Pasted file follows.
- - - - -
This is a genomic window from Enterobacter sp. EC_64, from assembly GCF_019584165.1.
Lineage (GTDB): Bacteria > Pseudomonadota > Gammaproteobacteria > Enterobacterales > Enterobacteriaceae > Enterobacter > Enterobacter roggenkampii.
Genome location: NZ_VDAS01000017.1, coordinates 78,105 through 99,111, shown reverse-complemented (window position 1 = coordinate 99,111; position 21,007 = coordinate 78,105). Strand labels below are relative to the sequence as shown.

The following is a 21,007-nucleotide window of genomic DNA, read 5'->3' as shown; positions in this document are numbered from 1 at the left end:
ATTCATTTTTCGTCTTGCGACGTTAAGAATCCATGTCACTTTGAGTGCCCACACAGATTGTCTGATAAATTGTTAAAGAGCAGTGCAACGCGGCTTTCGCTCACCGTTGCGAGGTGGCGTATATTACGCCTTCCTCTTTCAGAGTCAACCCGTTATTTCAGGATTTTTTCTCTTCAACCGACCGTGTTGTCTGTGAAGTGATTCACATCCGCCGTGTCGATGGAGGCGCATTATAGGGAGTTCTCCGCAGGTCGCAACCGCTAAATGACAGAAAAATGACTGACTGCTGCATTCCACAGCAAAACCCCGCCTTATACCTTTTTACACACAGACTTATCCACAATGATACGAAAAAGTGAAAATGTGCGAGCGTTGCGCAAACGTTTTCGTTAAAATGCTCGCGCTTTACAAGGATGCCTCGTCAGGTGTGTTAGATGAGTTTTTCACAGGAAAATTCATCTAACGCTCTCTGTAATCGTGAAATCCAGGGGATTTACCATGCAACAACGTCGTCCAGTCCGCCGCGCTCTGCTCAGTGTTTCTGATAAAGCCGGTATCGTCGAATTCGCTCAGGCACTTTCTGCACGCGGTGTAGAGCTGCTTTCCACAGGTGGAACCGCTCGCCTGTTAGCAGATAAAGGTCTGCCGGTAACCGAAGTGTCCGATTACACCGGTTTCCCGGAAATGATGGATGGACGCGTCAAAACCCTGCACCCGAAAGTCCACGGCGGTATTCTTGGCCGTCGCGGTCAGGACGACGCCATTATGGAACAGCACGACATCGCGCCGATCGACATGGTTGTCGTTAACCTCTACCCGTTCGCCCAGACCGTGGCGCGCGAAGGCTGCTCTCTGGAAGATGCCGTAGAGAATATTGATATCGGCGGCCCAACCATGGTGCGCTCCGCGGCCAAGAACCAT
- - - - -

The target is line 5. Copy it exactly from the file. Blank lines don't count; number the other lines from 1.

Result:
ATTCATTTTTCGTCTTGCGACGTTAAGAATCCATGTCACTTTGAGTGCCCACACAGATTGTCTGATAAATTGTTAAAGAGCAGTGCAACGCGGCTTTCGCTCACCGTTGCGAGGTGGCGTATATTACGCCTTCCTCTTTCAGAGTCAACCCGTTATTTCAGGATTTTTTCTCTTCAACCGACCGTGTTGTCTGTGAAGTGATTCACATCCGCCGTGTCGATGGAGGCGCATTATAGGGAGTTCTCCGCAGGTCGCAACCGCTAAATGACAGAAAAATGACTGACTGCTGCATTCCACAGCAAAACCCCGCCTTATACCTTTTTACACACAGACTTATCCACAATGATACGAAAAAGTGAAAATGTGCGAGCGTTGCGCAAACGTTTTCGTTAAAATGCTCGCGCTTTACAAGGATGCCTCGTCAGGTGTGTTAGATGAGTTTTTCACAGGAAAATTCATCTAACGCTCTCTGTAATCGTGAAATCCAGGGGATTTACCATGCAACAACGTCGTCCAGTCCGCCGCGCTCTGCTCAGTGTTTCTGATAAAGCCGGTATCGTCGAATTCGCTCAGGCACTTTCTGCACGCGGTGTAGAGCTGCTTTCCACAGGTGGAACCGCTCGCCTGTTAGCAGATAAAGGTCTGCCGGTAACCGAAGTGTCCGATTACACCGGTTTCCCGGAAATGATGGATGGACGCGTCAAAACCCTGCACCCGAAAGTCCACGGCGGTATTCTTGGCCGTCGCGGTCAGGACGACGCCATTATGGAACAGCACGACATCGCGCCGATCGACATGGTTGTCGTTAACCTCTACCCGTTCGCCCAGACCGTGGCGCGCGAAGGCTGCTCTCTGGAAGATGCCGTAGAGAATATTGATATCGGCGGCCCAACCATGGTGCGCTCCGCGGCCAAGAACCAT